One other brief comment. If the date of the picture is correct, it appears that the portion of the Fulton St. el serving this area was razed a about a year earlier than the rest of the structure, which was demolished in 1941. The better explanation is that the picture was mis-dated and probably was snapped in either late 1941 or 1942.

johndereszewski on November 13, 2010 at 11:39 am

An old picture of the Regency and the surrounding streetscape, circa 1940. Enjoy.

View link

Bway on April 27, 2009 at 7:54 am

The Regent had a very attractive marquee.

LuisV on March 27, 2009 at 8:20 am

Does anyone know what theater is referred to as “The Black Lady”?
It too is for sale as per the above.

LuisV on March 27, 2009 at 8:18 am

As per today’s Real Deal, a New York Real Estate industry publication:

Slave Theater faces extinction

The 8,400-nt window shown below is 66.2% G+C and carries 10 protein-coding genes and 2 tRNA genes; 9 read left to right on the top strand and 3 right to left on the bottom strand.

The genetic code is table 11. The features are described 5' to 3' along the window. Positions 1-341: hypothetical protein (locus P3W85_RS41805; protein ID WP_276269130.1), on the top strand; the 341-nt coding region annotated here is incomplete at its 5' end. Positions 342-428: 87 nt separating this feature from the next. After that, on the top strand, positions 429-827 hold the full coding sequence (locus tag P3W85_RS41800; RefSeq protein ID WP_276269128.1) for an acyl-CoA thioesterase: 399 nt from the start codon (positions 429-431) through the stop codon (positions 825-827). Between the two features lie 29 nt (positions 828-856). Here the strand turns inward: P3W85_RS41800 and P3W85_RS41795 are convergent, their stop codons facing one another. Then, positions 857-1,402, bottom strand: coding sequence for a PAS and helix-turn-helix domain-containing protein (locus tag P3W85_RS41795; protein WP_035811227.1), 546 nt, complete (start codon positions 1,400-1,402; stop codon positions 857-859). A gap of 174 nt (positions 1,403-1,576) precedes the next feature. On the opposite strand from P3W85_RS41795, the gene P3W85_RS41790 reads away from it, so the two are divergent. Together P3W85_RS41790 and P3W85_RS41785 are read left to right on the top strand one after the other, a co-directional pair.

Slave Theater
By Candace Taylor

Bedford Stuyvesant’s beloved Slave Theater may be sold to a retailer or developer in a matter of weeks unless a preservationist emerges to buy the place.

The estate of former owner Judge John Phillips has listed the historic building, located at 1215-17 Fulton Street, with Massey Knakal for $2.95 million.

In the month since the two-story theater has been on the market, Massey Knakal listing broker Michael Amirkhanian said he has received several offers “north of $2 million” from local property owners, retailers and church organizations, but the estate would prefer to sell it to someone who would keep it as a theater.

“We’d love to be able to sell it to a theater preserver or operator,” Amirkhanian said.